The Andrews Sisters were far and away the most successful female vocal group for the first half of the 20th century, with over a hundred singles on the charts. The secret of their success was an infectious, close-harmony style involving intricate vocal arrangements that suited the swing bands of that era. When World War II came along their tone matched perfectly the optimism the times needed, personified by their signature song, "Boogie Woogie Bugle Boy." It is not surprising that LaVerne, Maxene and Patty produced a couple of Christmas albums during their time. "Winter Wonderland" brings together some choice selections from their holiday work.
A few of the songs the Andrews Sisters sing on this album are Christmas standards, namely "Winter Wonderland," "Sleigh Ride," and "Let It Snow, Let It Snow, Let It Snow." However, half the album consists of songs I have never heard before, with "Christmas Candles," "Merry Christmas Polka," "Jung-A-Ling Jing-A-Ling," "Christmas Tree Angel," and "Christmas Island." But surprisingly those "new" songs are the more interesting ones, mainly because beyond the title track the singing style of the Andrews Sisters does not suit the standards as well as it does these songs, many of which I suspect were written for their distinctive vocal approach.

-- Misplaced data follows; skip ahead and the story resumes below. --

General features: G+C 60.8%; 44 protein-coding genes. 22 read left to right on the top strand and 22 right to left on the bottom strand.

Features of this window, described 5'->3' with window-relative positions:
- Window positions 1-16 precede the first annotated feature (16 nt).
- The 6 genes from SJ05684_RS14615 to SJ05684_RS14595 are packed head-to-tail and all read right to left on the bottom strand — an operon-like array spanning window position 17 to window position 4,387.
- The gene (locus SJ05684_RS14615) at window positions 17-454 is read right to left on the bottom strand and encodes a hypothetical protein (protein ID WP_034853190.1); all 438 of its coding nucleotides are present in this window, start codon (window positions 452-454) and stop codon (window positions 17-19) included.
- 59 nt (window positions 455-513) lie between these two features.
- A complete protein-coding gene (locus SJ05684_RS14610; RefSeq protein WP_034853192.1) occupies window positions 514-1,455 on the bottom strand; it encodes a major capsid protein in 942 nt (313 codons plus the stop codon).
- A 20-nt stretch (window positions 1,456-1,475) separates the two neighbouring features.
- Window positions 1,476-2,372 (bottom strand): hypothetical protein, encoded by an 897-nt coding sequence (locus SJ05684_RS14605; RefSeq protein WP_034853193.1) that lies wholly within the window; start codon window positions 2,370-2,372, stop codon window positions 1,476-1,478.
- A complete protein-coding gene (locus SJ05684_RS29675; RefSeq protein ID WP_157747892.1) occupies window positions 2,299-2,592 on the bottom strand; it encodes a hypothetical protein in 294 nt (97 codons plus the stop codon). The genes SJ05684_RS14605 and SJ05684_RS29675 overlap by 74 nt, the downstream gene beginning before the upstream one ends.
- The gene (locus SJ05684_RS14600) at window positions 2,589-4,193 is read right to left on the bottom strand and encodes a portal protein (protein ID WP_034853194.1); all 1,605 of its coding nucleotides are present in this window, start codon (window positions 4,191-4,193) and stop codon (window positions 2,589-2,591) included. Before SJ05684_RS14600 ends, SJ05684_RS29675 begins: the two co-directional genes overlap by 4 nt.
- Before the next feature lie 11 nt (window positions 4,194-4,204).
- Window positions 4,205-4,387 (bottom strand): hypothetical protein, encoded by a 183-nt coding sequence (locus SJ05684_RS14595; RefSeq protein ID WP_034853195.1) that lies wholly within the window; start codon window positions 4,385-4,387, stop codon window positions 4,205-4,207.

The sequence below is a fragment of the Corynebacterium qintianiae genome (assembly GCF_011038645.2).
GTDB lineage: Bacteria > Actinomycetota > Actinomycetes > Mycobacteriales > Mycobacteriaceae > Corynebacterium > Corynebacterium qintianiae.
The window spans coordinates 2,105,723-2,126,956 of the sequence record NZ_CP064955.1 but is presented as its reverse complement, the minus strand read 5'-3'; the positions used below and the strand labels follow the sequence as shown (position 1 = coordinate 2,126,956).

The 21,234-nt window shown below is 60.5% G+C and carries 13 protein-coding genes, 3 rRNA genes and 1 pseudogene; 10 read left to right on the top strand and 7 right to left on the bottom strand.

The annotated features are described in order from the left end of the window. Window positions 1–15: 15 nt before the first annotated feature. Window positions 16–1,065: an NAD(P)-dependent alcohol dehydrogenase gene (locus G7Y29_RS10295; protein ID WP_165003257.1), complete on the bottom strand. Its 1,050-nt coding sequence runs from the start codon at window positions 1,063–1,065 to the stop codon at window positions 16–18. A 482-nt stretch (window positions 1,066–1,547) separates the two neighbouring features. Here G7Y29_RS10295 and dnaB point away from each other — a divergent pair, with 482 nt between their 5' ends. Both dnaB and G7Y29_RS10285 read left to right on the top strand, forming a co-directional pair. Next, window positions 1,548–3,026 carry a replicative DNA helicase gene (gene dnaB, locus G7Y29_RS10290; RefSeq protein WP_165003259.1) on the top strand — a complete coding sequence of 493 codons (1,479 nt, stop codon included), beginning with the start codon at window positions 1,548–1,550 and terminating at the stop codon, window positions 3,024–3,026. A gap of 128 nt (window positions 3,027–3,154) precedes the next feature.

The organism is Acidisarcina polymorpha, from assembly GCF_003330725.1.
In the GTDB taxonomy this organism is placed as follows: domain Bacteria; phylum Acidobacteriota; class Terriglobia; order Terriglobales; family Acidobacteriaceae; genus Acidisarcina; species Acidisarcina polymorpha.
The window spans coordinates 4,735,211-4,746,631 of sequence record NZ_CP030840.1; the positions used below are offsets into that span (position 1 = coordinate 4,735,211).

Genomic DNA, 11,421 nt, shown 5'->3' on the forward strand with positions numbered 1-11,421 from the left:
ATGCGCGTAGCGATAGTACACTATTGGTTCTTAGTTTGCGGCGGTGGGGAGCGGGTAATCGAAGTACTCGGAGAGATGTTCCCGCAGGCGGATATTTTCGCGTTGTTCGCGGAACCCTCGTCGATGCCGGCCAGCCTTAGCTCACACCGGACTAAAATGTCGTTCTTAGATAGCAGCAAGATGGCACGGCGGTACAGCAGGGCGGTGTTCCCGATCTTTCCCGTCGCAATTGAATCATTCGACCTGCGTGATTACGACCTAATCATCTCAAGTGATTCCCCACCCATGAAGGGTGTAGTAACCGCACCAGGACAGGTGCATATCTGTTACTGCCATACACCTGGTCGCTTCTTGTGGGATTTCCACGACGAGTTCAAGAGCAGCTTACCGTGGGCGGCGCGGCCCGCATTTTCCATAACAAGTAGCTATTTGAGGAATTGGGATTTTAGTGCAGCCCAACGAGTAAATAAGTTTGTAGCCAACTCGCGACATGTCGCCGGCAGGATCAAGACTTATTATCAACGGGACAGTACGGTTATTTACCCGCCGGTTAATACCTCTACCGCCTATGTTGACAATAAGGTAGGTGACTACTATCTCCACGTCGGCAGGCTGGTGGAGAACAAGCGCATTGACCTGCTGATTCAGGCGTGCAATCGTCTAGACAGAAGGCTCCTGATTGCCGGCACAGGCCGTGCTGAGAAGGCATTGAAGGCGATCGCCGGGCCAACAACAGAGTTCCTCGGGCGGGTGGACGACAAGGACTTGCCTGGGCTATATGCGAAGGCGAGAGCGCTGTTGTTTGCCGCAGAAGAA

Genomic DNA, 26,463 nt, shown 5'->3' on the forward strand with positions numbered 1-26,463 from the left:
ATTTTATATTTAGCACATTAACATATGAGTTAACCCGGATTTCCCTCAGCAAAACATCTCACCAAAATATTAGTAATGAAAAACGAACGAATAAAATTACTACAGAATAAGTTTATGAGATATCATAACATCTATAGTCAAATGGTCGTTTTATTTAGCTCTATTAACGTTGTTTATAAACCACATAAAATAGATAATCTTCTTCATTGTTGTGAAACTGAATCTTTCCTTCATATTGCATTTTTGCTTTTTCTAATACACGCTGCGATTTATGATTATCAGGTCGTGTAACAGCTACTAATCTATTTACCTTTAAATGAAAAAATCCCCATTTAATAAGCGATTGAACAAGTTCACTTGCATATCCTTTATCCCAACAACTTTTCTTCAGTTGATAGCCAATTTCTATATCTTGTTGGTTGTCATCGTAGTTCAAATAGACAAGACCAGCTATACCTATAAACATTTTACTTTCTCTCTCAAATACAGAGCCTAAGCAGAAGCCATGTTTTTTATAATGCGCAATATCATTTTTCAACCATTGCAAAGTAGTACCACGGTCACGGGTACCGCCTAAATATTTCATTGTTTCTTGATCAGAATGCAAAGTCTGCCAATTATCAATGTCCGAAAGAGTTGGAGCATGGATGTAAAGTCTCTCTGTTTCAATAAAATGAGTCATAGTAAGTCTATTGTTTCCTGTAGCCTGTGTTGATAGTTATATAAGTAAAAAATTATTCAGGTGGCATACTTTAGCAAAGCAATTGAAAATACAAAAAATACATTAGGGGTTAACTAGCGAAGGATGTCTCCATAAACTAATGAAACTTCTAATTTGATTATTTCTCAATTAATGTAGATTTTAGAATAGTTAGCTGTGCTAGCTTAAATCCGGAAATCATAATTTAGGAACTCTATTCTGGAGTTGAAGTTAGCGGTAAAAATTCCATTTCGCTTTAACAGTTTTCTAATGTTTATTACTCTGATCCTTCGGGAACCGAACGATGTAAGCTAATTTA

This album also features a half-dozen songs with the girls singing with Bing Crosby and Danny Kaye. The Andrews Sisters had reached the Top 10 with both singers, having recorded "Ac-Cent-Tchu-Ate the Positive," "Along the Navajo Trail," and "South America, Take It Alway," all with Crosby, "Civilization (Bongo, Bongo, Bongo)" with Kaye. Der Bingle is featured on "Jingle Bells," "Twelve Days of Christmas," "Here Comes Santa Claus," "The Toys Gave A Party For) Poppa Santa," and "Santa Claus is Coming to Town. There is something compelling about the top female and male vocalists singing so many songs together. There are more such treats out there and you can find them on several of Crosby's Christmas collections. Kaye shows up for "Merry Christmas at Grandmother's," which is not bad, it just suffers from the comparison. Granted, this is an acquired taste in terms of holiday music, but for those raised on such songs there is more at work here than nostalgia.